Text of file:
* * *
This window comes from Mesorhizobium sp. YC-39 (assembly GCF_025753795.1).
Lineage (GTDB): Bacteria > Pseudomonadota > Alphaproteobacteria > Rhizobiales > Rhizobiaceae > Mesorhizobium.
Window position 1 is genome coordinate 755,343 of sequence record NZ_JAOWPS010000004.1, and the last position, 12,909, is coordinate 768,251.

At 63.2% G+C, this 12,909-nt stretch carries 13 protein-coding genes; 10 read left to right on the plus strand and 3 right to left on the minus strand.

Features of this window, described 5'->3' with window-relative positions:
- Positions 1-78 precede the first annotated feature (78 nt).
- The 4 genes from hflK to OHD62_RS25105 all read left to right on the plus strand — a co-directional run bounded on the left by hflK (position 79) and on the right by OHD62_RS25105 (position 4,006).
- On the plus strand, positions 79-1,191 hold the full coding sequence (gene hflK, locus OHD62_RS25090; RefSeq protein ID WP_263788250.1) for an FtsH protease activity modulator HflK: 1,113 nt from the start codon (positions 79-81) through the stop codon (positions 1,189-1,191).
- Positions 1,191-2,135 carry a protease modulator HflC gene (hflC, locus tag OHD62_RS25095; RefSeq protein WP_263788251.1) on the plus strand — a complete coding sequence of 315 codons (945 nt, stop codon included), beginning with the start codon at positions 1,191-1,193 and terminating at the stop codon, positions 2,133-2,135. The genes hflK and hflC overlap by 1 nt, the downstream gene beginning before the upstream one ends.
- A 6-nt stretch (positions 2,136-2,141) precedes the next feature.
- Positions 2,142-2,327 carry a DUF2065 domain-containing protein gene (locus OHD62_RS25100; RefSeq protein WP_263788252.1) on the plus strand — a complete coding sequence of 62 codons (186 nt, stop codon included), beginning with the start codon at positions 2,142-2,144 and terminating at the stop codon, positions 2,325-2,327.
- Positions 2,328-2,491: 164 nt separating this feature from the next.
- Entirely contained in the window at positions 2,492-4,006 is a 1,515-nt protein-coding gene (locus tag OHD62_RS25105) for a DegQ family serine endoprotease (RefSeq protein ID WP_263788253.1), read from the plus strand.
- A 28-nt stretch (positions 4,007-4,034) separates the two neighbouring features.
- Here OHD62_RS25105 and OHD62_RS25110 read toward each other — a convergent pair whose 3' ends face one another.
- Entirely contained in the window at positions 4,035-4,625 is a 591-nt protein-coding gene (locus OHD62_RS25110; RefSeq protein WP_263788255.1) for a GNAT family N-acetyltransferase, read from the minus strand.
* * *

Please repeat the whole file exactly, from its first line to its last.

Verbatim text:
This window comes from Mesorhizobium sp. YC-39 (assembly GCF_025753795.1).
Lineage (GTDB): Bacteria > Pseudomonadota > Alphaproteobacteria > Rhizobiales > Rhizobiaceae > Mesorhizobium.
Window position 1 is genome coordinate 755,343 of sequence record NZ_JAOWPS010000004.1, and the last position, 12,909, is coordinate 768,251.

At 63.2% G+C, this 12,909-nt stretch carries 13 protein-coding genes; 10 read left to right on the plus strand and 3 right to left on the minus strand.

Features of this window, described 5'->3' with window-relative positions:
- Positions 1-78 precede the first annotated feature (78 nt).
- The 4 genes from hflK to OHD62_RS25105 all read left to right on the plus strand — a co-directional run bounded on the left by hflK (position 79) and on the right by OHD62_RS25105 (position 4,006).
- On the plus strand, positions 79-1,191 hold the full coding sequence (gene hflK, locus OHD62_RS25090; RefSeq protein ID WP_263788250.1) for an FtsH protease activity modulator HflK: 1,113 nt from the start codon (positions 79-81) through the stop codon (positions 1,189-1,191).
- Positions 1,191-2,135 carry a protease modulator HflC gene (hflC, locus tag OHD62_RS25095; RefSeq protein WP_263788251.1) on the plus strand — a complete coding sequence of 315 codons (945 nt, stop codon included), beginning with the start codon at positions 1,191-1,193 and terminating at the stop codon, positions 2,133-2,135. The genes hflK and hflC overlap by 1 nt, the downstream gene beginning before the upstream one ends.
- A 6-nt stretch (positions 2,136-2,141) precedes the next feature.
- Positions 2,142-2,327 carry a DUF2065 domain-containing protein gene (locus OHD62_RS25100; RefSeq protein WP_263788252.1) on the plus strand — a complete coding sequence of 62 codons (186 nt, stop codon included), beginning with the start codon at positions 2,142-2,144 and terminating at the stop codon, positions 2,325-2,327.
- Positions 2,328-2,491: 164 nt separating this feature from the next.
- Entirely contained in the window at positions 2,492-4,006 is a 1,515-nt protein-coding gene (locus tag OHD62_RS25105) for a DegQ family serine endoprotease (RefSeq protein ID WP_263788253.1), read from the plus strand.
- A 28-nt stretch (positions 4,007-4,034) separates the two neighbouring features.
- Here OHD62_RS25105 and OHD62_RS25110 read toward each other — a convergent pair whose 3' ends face one another.
- Entirely contained in the window at positions 4,035-4,625 is a 591-nt protein-coding gene (locus OHD62_RS25110; RefSeq protein WP_263788255.1) for a GNAT family N-acetyltransferase, read from the minus strand.